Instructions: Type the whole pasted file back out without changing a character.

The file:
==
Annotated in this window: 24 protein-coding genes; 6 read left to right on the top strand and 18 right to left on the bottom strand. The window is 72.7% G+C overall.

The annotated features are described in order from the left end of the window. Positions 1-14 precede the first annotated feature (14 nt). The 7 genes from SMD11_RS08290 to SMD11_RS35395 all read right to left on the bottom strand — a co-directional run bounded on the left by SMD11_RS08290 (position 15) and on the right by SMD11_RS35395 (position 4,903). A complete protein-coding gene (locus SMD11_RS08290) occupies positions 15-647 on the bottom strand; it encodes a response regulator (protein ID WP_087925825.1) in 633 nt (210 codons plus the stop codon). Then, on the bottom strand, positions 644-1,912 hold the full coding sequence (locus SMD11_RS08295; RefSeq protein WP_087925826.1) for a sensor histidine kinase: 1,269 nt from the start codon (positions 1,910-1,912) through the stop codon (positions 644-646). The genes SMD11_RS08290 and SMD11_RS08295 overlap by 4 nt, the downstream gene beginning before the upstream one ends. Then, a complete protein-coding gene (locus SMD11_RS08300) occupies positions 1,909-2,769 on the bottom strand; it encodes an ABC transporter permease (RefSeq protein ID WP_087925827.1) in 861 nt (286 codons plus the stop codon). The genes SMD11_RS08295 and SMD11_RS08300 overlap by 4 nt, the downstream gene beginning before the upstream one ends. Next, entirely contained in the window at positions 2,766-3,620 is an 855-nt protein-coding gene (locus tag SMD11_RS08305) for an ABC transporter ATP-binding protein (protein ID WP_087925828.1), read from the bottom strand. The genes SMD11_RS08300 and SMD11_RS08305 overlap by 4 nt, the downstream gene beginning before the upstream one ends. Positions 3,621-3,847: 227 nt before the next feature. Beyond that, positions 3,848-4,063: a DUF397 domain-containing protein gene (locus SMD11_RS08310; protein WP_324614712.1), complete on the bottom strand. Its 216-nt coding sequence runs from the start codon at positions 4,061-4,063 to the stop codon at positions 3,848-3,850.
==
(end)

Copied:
Annotated in this window: 24 protein-coding genes; 6 read left to right on the top strand and 18 right to left on the bottom strand. The window is 72.7% G+C overall.

The annotated features are described in order from the left end of the window. Positions 1-14 precede the first annotated feature (14 nt). The 7 genes from SMD11_RS08290 to SMD11_RS35395 all read right to left on the bottom strand — a co-directional run bounded on the left by SMD11_RS08290 (position 15) and on the right by SMD11_RS35395 (position 4,903). A complete protein-coding gene (locus SMD11_RS08290) occupies positions 15-647 on the bottom strand; it encodes a response regulator (protein ID WP_087925825.1) in 633 nt (210 codons plus the stop codon). Then, on the bottom strand, positions 644-1,912 hold the full coding sequence (locus SMD11_RS08295; RefSeq protein WP_087925826.1) for a sensor histidine kinase: 1,269 nt from the start codon (positions 1,910-1,912) through the stop codon (positions 644-646). The genes SMD11_RS08290 and SMD11_RS08295 overlap by 4 nt, the downstream gene beginning before the upstream one ends. Then, a complete protein-coding gene (locus SMD11_RS08300) occupies positions 1,909-2,769 on the bottom strand; it encodes an ABC transporter permease (RefSeq protein ID WP_087925827.1) in 861 nt (286 codons plus the stop codon). The genes SMD11_RS08295 and SMD11_RS08300 overlap by 4 nt, the downstream gene beginning before the upstream one ends. Next, entirely contained in the window at positions 2,766-3,620 is an 855-nt protein-coding gene (locus tag SMD11_RS08305) for an ABC transporter ATP-binding protein (protein ID WP_087925828.1), read from the bottom strand. The genes SMD11_RS08300 and SMD11_RS08305 overlap by 4 nt, the downstream gene beginning before the upstream one ends. Positions 3,621-3,847: 227 nt before the next feature. Beyond that, positions 3,848-4,063: a DUF397 domain-containing protein gene (locus SMD11_RS08310; protein WP_324614712.1), complete on the bottom strand. Its 216-nt coding sequence runs from the start codon at positions 4,061-4,063 to the stop codon at positions 3,848-3,850.